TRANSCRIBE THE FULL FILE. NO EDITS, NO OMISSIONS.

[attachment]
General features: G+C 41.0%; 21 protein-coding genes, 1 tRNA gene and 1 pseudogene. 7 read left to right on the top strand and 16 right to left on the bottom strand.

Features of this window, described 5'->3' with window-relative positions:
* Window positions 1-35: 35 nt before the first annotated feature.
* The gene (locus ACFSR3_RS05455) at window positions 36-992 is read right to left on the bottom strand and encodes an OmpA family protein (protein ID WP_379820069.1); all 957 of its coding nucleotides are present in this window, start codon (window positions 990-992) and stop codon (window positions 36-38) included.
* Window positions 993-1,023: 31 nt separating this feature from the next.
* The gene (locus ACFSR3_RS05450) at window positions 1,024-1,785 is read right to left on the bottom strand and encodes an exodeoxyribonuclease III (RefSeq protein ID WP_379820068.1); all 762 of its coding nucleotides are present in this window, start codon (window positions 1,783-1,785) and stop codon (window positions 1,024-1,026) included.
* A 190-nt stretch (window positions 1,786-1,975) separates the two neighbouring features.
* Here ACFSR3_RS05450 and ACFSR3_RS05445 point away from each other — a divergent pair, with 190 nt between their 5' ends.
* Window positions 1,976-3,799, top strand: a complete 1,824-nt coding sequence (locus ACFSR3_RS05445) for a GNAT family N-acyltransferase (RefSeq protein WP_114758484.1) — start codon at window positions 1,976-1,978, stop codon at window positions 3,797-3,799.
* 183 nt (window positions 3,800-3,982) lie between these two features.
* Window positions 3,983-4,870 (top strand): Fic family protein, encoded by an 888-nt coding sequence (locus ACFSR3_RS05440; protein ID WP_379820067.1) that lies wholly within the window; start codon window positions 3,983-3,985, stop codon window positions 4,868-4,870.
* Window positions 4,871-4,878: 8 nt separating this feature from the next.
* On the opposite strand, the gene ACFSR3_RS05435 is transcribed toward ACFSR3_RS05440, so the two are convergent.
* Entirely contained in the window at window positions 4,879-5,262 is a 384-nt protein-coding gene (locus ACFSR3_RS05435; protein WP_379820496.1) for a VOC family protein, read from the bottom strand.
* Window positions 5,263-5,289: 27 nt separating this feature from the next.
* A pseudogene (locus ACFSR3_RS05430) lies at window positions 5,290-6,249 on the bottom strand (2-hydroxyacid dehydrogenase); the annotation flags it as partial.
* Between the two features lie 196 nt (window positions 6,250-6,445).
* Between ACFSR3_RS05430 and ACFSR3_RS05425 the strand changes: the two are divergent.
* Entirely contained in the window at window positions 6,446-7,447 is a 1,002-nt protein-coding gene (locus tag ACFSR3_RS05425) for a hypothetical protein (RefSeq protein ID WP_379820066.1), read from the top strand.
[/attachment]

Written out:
General features: G+C 41.0%; 21 protein-coding genes, 1 tRNA gene and 1 pseudogene. 7 read left to right on the top strand and 16 right to left on the bottom strand.

Features of this window, described 5'->3' with window-relative positions:
* Window positions 1-35: 35 nt before the first annotated feature.
* The gene (locus ACFSR3_RS05455) at window positions 36-992 is read right to left on the bottom strand and encodes an OmpA family protein (protein ID WP_379820069.1); all 957 of its coding nucleotides are present in this window, start codon (window positions 990-992) and stop codon (window positions 36-38) included.
* Window positions 993-1,023: 31 nt separating this feature from the next.
* The gene (locus ACFSR3_RS05450) at window positions 1,024-1,785 is read right to left on the bottom strand and encodes an exodeoxyribonuclease III (RefSeq protein ID WP_379820068.1); all 762 of its coding nucleotides are present in this window, start codon (window positions 1,783-1,785) and stop codon (window positions 1,024-1,026) included.
* A 190-nt stretch (window positions 1,786-1,975) separates the two neighbouring features.
* Here ACFSR3_RS05450 and ACFSR3_RS05445 point away from each other — a divergent pair, with 190 nt between their 5' ends.
* Window positions 1,976-3,799, top strand: a complete 1,824-nt coding sequence (locus ACFSR3_RS05445) for a GNAT family N-acyltransferase (RefSeq protein WP_114758484.1) — start codon at window positions 1,976-1,978, stop codon at window positions 3,797-3,799.
* 183 nt (window positions 3,800-3,982) lie between these two features.
* Window positions 3,983-4,870 (top strand): Fic family protein, encoded by an 888-nt coding sequence (locus ACFSR3_RS05440; protein ID WP_379820067.1) that lies wholly within the window; start codon window positions 3,983-3,985, stop codon window positions 4,868-4,870.
* Window positions 4,871-4,878: 8 nt separating this feature from the next.
* On the opposite strand, the gene ACFSR3_RS05435 is transcribed toward ACFSR3_RS05440, so the two are convergent.
* Entirely contained in the window at window positions 4,879-5,262 is a 384-nt protein-coding gene (locus ACFSR3_RS05435; protein WP_379820496.1) for a VOC family protein, read from the bottom strand.
* Window positions 5,263-5,289: 27 nt separating this feature from the next.
* A pseudogene (locus ACFSR3_RS05430) lies at window positions 5,290-6,249 on the bottom strand (2-hydroxyacid dehydrogenase); the annotation flags it as partial.
* Between the two features lie 196 nt (window positions 6,250-6,445).
* Between ACFSR3_RS05430 and ACFSR3_RS05425 the strand changes: the two are divergent.
* Entirely contained in the window at window positions 6,446-7,447 is a 1,002-nt protein-coding gene (locus tag ACFSR3_RS05425) for a hypothetical protein (RefSeq protein ID WP_379820066.1), read from the top strand.